The National House of Chiefs has waded into the controversy surrounding the acquisition of 275 mini buses for 275 constituencies by the newly elected Chairman of the governing New Patriotic Party (NPP), Freddie Blay.
The President of the House, Togbe Afede, who is also the President of the Volta Regional House of Chiefs, said the move by Freddie Blay deepens the corruption perception.
Togbe Afede further urged chiefs to help address the worsening perception and incidence of corruption in the country.
“Let me say that the frequency of corruption at elections is worrying; because that sequence itself suggests the lack of trust and lack of transparency…. And I think that we all have to work hard to minimize the frequency of perceptions of corruption and corruption. Nananom [Chiefs] should lead the fight and should talk for transparency,” he said.
While expressing regret over the silence of traditional leaders over the National Democratic Congress’ controversial $20 million headquarters in Accra, he lauded the Special Prosecutor for launching an investigation into Freddie Blay’s controversial 275 buses.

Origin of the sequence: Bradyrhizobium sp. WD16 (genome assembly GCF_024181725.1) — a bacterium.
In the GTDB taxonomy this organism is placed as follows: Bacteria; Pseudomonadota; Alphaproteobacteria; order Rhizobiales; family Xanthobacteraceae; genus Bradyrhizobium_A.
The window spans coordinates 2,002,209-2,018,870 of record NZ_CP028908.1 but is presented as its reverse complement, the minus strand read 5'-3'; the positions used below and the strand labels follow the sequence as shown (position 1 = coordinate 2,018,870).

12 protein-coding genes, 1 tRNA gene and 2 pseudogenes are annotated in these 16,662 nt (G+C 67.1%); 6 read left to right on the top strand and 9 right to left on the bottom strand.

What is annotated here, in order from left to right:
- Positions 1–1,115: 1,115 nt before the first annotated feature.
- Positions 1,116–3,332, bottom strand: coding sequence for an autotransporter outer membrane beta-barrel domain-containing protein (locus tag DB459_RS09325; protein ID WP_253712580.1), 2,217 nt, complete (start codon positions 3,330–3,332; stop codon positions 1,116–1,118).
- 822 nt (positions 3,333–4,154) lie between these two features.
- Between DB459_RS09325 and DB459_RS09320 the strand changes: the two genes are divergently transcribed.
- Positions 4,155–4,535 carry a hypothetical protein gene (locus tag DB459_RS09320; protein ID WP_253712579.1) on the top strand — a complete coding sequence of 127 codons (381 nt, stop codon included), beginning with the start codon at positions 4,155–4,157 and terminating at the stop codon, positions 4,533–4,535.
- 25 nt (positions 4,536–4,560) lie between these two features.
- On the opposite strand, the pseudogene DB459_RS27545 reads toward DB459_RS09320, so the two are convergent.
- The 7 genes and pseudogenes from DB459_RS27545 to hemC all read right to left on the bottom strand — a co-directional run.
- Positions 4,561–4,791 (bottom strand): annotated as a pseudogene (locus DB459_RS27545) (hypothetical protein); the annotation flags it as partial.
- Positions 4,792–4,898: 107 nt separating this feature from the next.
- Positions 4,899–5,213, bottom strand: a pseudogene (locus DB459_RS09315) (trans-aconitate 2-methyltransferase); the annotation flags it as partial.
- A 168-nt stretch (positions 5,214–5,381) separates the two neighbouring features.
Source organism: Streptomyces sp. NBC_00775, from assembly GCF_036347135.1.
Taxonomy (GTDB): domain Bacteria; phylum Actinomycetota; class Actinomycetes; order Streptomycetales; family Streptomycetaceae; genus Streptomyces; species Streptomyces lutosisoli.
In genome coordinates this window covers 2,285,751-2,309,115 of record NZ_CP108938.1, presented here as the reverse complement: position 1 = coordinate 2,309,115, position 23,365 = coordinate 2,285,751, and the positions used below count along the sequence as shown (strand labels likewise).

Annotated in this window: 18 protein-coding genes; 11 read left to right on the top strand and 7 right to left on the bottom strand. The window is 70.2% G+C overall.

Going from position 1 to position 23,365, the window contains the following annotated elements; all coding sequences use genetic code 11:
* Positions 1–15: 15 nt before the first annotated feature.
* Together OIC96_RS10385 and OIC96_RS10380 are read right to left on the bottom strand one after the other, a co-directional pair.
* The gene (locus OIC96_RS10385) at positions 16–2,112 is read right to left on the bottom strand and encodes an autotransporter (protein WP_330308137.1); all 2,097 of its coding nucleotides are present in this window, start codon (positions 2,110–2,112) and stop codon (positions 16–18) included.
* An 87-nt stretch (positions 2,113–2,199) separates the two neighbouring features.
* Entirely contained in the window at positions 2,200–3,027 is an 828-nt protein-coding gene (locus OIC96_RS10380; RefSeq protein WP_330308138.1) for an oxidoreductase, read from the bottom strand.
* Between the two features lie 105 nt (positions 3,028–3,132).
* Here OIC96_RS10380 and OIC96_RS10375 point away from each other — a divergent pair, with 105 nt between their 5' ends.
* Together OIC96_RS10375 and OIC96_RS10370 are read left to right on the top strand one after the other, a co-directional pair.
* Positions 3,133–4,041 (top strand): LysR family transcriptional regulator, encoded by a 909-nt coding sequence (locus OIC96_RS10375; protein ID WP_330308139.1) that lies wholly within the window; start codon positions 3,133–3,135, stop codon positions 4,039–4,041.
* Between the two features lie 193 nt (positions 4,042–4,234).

“Sometime ago, it was one party building a multi-million dollar headquarters, we all sat down and did not complain. And recently, an aspiring chairman of a party buying several 275 vehicles. These are matters that should attract Nananom’s attention. And I’m very happy that at least the latest one has attracted the attention of the special prosecutor. Unfortunately, the canker has spread so deeply.”
Freddie Blay has been in the news for personally procuring 275 buses for all NPP constituency offices across the country, ahead of the party’s national delegate’s congress on Saturday, where he is contesting to become the substantive Chairman.
According to reports, Mr. Blay, as a guarantor, paid 3 million dollars which constitute 30% of the total cost of 11.4 million dollars and has taken delivery of the first 100 mini-buses.
The issue has generated public outcry with opposition political parties and civil society organizations describing it as vote buying.
Mr. Blay’s office has explained that he contracted a loan to purchase the cars and that the constituencies will pay for the buses over a period of two years.
A source at the office of the special prosecutor later noted that the Special Prosecutor, Martin Amidu had started investigating Freddie Blay over the matter.
It said the office will go ahead with the investigations whether or not Mr. Blay won the election at the NPP’s conference.
The source further said Mr. Martin Amidu was of the view that, Mr. Blay is a public officer as a Board Chairman of the Ghana National Petroleum Corporation (GNPC), and also as a national officer of the governing party with influence, he falls under the Criminal offenses Act (1960) Act 29, and must therefore be questioned on his source of funding.